If I were being completely honest, and I’m usually not, I would admit that I have an almost maniacally caricatured impulse to over-plant. Collector’s mentality run amok. Garden design joyfully not grounded in reality. Which basically defines most gardens I’ve seen and 99% of the dwarf conifer collections I’ve been to. Yeah, sure, they grow an inch a year, but give them too little space and too many years, and, boom, a red hot mess of green and yellow geometrically shaped plants poking and prodding into each other like deviants. This is a look no one likes except a tiny subculture of old men, usually found in dwarf conifer societies, who never seem to tire of murmuring terms like “juvenile foliage” as they struggle to identify cultivars only micro sliver’s different from ten others in the very same garden.
Lord knows I have a ton of flaws, but cowering in the face of an over-planted garden about to riot isn’t one of them. I’ve got a garage full of tools with very sharp blades and it takes but the drop of a hat to start me slashing my way through vegetation like a crazy-from-the-heat conquistador seeking El Dorado. This happens at least ten times a year. And I don’t have an ounce of sentimentality anymore for a plant when it can no longer be sheared, mounded, hacked, beaten, kicked, limbed up, or rejuvenated (ha!) into submission. When a plant no longer pleases me, or, lo, if it should ever battle, bother, or bore me, it quickly transitions to a stump.
It’s been a busy gardening year. I did a bunch of stuff and most of it in a hurry. On multiple occasions, while bustling through the garden and paying less than full attention to where I was going, a certain perfectly healthy but girthy dwarf conifer (Picea pungens ‘Globosa’) nearly knocked my fat ass off the path. A big stiff, scratchy shove to the side. The first time, kinda funny. The second, not so much. The third, and its days were truly numbered.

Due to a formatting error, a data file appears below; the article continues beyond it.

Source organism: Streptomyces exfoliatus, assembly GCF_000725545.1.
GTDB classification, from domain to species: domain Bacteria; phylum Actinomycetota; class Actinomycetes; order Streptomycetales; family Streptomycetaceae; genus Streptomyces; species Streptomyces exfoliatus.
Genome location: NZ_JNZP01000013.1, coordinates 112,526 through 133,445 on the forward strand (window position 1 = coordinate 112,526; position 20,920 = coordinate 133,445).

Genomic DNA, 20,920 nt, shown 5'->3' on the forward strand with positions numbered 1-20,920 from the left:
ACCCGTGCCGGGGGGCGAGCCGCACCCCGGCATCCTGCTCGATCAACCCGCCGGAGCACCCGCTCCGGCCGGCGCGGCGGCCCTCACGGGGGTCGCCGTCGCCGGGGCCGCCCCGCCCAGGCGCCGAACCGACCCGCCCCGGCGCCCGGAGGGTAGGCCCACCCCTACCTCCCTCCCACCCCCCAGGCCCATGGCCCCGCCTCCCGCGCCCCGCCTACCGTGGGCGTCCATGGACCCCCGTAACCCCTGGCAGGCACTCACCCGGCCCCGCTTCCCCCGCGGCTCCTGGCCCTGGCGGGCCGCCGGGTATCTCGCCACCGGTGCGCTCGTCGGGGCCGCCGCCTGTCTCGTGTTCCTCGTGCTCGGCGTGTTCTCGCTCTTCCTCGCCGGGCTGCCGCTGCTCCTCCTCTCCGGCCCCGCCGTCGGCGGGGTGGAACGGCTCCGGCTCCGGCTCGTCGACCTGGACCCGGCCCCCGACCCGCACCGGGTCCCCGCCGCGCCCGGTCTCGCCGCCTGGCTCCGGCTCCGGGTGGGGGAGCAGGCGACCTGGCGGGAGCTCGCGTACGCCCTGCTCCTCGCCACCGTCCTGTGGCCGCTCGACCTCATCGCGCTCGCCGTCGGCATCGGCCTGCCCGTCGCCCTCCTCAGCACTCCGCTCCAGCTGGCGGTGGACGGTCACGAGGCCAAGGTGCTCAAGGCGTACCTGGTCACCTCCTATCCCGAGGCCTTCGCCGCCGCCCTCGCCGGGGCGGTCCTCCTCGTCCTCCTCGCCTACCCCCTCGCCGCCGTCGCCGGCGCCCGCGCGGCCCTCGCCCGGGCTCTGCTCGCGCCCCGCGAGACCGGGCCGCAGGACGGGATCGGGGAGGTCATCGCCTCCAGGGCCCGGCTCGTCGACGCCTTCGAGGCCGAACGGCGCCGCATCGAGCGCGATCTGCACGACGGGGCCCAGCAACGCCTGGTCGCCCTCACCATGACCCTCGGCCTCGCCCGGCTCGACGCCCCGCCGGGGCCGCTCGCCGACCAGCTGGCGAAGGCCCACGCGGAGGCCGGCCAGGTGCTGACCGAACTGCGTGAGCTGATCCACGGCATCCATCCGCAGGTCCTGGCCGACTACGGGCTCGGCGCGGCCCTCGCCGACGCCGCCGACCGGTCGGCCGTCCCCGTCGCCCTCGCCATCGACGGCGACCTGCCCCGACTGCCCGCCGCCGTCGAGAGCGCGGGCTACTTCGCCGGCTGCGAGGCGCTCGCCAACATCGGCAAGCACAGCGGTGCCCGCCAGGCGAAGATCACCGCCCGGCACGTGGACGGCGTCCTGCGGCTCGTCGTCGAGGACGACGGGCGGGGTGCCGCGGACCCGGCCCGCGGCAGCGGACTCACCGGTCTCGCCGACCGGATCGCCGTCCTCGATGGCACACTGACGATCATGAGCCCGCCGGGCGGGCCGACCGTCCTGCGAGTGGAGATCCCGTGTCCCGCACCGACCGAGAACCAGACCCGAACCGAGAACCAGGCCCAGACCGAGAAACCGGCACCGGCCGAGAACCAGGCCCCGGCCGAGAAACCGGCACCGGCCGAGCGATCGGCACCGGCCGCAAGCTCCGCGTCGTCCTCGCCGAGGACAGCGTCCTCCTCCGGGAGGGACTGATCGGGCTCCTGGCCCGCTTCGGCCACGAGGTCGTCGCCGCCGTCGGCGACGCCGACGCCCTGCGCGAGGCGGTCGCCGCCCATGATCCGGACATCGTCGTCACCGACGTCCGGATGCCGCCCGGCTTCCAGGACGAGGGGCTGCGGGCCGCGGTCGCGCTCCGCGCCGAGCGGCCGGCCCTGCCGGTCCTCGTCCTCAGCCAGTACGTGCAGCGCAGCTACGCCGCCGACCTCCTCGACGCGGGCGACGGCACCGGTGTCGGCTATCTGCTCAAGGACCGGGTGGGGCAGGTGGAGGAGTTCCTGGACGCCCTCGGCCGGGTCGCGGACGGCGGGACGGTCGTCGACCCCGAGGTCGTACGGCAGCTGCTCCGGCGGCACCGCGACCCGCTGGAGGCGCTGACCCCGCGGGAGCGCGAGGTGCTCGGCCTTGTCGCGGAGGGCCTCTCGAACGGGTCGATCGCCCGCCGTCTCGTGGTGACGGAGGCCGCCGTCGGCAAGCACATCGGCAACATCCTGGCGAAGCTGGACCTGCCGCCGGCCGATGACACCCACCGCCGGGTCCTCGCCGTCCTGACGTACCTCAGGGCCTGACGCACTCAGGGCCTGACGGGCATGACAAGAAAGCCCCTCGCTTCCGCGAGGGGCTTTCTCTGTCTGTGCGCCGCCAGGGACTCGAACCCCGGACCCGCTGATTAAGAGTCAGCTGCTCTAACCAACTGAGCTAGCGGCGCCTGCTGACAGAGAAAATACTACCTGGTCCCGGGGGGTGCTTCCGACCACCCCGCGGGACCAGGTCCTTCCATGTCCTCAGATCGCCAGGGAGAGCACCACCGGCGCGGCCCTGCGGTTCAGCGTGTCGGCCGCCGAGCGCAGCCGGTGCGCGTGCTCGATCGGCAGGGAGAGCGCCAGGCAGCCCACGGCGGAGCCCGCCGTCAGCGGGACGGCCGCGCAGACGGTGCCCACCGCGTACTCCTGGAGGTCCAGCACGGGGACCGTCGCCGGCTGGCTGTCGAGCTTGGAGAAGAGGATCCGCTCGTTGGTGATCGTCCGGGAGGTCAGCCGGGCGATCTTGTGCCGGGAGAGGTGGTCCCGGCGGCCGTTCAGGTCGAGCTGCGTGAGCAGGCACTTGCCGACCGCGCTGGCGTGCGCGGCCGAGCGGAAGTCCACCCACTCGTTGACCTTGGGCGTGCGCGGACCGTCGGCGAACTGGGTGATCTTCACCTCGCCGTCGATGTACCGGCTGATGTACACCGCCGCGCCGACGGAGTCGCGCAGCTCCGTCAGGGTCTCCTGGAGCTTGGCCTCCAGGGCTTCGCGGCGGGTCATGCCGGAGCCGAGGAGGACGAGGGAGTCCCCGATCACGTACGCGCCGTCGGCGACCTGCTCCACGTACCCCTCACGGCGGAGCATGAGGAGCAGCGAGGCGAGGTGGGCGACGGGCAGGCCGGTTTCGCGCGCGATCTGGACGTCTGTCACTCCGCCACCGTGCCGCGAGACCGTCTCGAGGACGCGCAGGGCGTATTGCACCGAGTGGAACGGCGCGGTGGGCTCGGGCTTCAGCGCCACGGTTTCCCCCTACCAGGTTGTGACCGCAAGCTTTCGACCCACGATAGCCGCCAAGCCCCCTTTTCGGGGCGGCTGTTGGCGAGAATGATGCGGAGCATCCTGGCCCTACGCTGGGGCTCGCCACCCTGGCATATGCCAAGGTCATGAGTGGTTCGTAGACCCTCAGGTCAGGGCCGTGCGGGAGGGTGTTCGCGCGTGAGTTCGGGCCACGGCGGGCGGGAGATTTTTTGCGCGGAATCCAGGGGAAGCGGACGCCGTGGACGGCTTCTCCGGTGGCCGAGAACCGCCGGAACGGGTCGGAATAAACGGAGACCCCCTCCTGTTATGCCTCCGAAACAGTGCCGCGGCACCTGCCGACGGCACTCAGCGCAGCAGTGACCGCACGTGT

Last week, the knives finally came out. Now I could have mercifully gone out and cut it off at the ground and been done with it, but I fancy myself something of an artist. First, a little creative pruning to see if I could sculpt it into something wild and cool. So instead of doing other things, I tried doing that. An hour or so of nipping, tucking, gazing, and cursing, and I almost had myself convinced that I had succeeded. A second look a day later, and it was obvious my spruce had zero likeness to the wind swept Monterey cypress look I was imagining. Nope. At best, it resembled a demon cancan dancer, skirt lifted, cruelly revealing the world’s ugliest legs for all to see. Not good. Not good at all.
So the next time I’ve got a spare minute, or, more likely, some afternoon when I’m supposed to be doing something else but would rather saw something down, the job will be finished. It’s not like there aren’t 400 other plants I wouldn’t mind trying in that spot. So sometime this spring I’ll go out and buy something and it will have its chance to thrive in my garden. At least until it gets too big and poky.
So here are the photos. Judge me all you want. I don’t care. I am a very experienced gardener. I am also a highly trained professional who happens to have International Society of Arboriculture arborist certification (OH-6174A). I’m certain the ISA will be less than thrilled when they see this and will review their membership criteria in a panic, but until I’m disbarred I’ll just remind everyone that I at least passed the test while the vast majority of you didn’t. And I’m paid up on dues. So go ahead and say nasty things if you want. It won’t hurt my feelings. But, if by some fluke that happens, I want you to know I have an old, insecure, partially blind dog I can take it out on. Just kidding. I’m flawed, but not that flawed. I’ll take it out on the cat.